1)  Lightening
2)  Tap water
3)  Disturbances in living quarters
4)  Breeding phasmids in living quarters


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Lightening

  • although many (if not most) phasmid species do not need too much light, still some light should be present in our breeding rooms
  • I have made the experience that Achrioptera (A.p.cliquennoisi, A. fallax) do thrive better when there is enough light in their cages. Achrioptera do even like direct sun light, they will crawl out into the sun from a shady place. But of course one has to be very careful with direct sunlight, otherwise the cage will overheat quickly
  • if you do not enough natural light available in your phasmid room (like me), then it is advisable to install some additional artificial lighting. I am using LED flood lights (see pic), these use a minmal amount of energy and are quite safe
  • some phasmid species (e.g. Phyllium, Achrioptera) hatch during daytime (usually in the early morning hours). This strongly suggests that a day-night cycle is needed

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Tap water

  • might chlorinated which could be harmful to insects (as it is for humans). If you do not know how your tap water is being preserved, then as your local water supplier
  • in case your tap water is chlorinated then it is be better to use bottled water. Both for you and your phasmids
  • to briskly boil water for some time is said to reduce chlorine to some degree, as some chlorine evaporates

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 Disturbances in living quarters

  • a livingroom and a bedroom are not really ideal places for breeding phasmids. In such places there often is quite a lot of commotion - lighting is going on and off irregularely, people rush in and out ect.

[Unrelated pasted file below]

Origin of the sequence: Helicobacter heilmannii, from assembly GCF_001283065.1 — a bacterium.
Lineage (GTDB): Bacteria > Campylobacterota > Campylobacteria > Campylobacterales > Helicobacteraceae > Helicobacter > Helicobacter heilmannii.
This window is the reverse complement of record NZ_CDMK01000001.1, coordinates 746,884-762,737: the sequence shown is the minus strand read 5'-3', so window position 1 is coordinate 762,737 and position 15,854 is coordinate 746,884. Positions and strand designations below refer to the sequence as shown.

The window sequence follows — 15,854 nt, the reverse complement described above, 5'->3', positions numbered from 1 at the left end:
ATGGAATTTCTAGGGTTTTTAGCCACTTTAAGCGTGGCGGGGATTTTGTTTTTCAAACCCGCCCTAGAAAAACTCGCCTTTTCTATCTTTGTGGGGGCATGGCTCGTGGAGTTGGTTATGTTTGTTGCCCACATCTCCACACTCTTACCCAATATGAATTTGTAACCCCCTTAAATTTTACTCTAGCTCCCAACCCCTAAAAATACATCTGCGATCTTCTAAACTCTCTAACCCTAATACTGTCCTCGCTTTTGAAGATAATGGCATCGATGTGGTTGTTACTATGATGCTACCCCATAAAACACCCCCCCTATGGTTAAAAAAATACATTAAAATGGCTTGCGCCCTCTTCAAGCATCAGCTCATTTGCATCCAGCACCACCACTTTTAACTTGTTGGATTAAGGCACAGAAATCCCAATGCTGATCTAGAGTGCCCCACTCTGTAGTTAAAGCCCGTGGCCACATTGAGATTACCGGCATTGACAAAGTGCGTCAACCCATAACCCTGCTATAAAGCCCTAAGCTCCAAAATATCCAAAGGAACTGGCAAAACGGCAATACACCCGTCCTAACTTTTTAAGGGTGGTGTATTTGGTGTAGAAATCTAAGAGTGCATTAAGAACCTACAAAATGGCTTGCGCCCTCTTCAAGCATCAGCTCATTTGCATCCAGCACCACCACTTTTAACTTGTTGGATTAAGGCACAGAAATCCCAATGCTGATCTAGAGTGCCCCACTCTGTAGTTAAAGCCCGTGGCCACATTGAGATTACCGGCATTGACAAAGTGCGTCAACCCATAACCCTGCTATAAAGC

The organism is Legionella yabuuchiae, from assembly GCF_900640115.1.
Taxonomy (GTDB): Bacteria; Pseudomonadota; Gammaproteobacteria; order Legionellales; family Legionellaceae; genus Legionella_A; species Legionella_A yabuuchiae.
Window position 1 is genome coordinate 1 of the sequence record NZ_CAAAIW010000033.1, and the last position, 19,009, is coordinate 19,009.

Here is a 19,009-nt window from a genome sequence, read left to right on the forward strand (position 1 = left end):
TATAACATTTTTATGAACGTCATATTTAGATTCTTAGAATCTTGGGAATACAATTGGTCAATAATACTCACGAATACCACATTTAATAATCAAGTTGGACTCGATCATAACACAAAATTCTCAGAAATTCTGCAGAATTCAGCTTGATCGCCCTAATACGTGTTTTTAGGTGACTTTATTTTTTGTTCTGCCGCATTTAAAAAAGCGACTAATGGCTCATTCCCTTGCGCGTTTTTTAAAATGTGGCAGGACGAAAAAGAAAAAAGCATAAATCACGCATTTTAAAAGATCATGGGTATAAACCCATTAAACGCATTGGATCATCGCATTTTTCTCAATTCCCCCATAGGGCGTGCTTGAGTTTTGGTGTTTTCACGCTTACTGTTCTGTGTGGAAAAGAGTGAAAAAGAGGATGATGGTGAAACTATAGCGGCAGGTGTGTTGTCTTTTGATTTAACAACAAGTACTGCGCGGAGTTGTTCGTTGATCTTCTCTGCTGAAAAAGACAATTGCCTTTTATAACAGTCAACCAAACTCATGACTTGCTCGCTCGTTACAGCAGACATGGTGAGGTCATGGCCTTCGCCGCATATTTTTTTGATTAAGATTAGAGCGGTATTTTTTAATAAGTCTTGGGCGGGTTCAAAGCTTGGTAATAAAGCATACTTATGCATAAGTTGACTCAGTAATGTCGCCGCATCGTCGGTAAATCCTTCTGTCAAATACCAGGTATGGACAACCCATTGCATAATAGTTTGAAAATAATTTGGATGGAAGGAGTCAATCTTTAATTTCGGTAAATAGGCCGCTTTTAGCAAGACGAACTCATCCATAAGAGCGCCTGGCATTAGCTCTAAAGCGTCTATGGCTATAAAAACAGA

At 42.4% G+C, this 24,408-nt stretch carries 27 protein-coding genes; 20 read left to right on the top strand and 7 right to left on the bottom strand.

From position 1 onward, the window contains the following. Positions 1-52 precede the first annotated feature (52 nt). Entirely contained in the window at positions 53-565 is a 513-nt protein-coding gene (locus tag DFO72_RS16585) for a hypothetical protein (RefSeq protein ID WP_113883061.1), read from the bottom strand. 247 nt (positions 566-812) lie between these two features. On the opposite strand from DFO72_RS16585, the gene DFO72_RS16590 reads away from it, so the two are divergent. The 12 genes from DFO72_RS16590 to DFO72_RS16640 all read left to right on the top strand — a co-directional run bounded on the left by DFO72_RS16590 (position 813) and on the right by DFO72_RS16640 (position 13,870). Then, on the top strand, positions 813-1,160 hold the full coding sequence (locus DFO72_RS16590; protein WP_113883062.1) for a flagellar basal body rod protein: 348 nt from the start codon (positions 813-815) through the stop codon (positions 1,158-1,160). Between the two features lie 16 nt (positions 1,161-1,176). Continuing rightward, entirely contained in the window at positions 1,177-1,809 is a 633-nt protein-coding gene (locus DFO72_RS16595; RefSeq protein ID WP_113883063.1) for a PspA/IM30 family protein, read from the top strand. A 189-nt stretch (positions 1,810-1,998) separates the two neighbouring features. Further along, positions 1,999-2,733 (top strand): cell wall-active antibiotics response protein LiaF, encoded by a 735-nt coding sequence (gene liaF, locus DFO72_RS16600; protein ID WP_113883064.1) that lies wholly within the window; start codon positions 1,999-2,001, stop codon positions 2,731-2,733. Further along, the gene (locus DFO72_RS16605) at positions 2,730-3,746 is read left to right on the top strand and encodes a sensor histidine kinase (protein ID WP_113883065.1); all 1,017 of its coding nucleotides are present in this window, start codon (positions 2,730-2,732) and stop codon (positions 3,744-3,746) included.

• music at deafening volume might be fun for the two-legged listener, but this does not benefiting phasmids
  • these influences mean an ongoing stress for the animals, which can negatively impact their developement and health
  • some species might be quite tolerant towards such conditions and breed rather well, which does not mean that they are not stressed
  • but if you fail to breed some species you may wanna take these conditions into consideration

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Breeding phasmids in living quarters

  • in many phasmid cages some mould will grow inevitably. And mould has that naughty habit to multiply by spores. These spores are produced by the billions and so lightweight that even the lightest breeze carries them away. This results in an increased concentration of mould spores in the air of a breeding room. I have measured this, as I am also working in a microbiological laboratory
  • thus mould spores end up in our lungs, and they are a potential health risk. And the more spores are in the air, health hazard increases
  • without overreacting, still breeders should be aware of this and take possible measures to minimize the intake of mould spores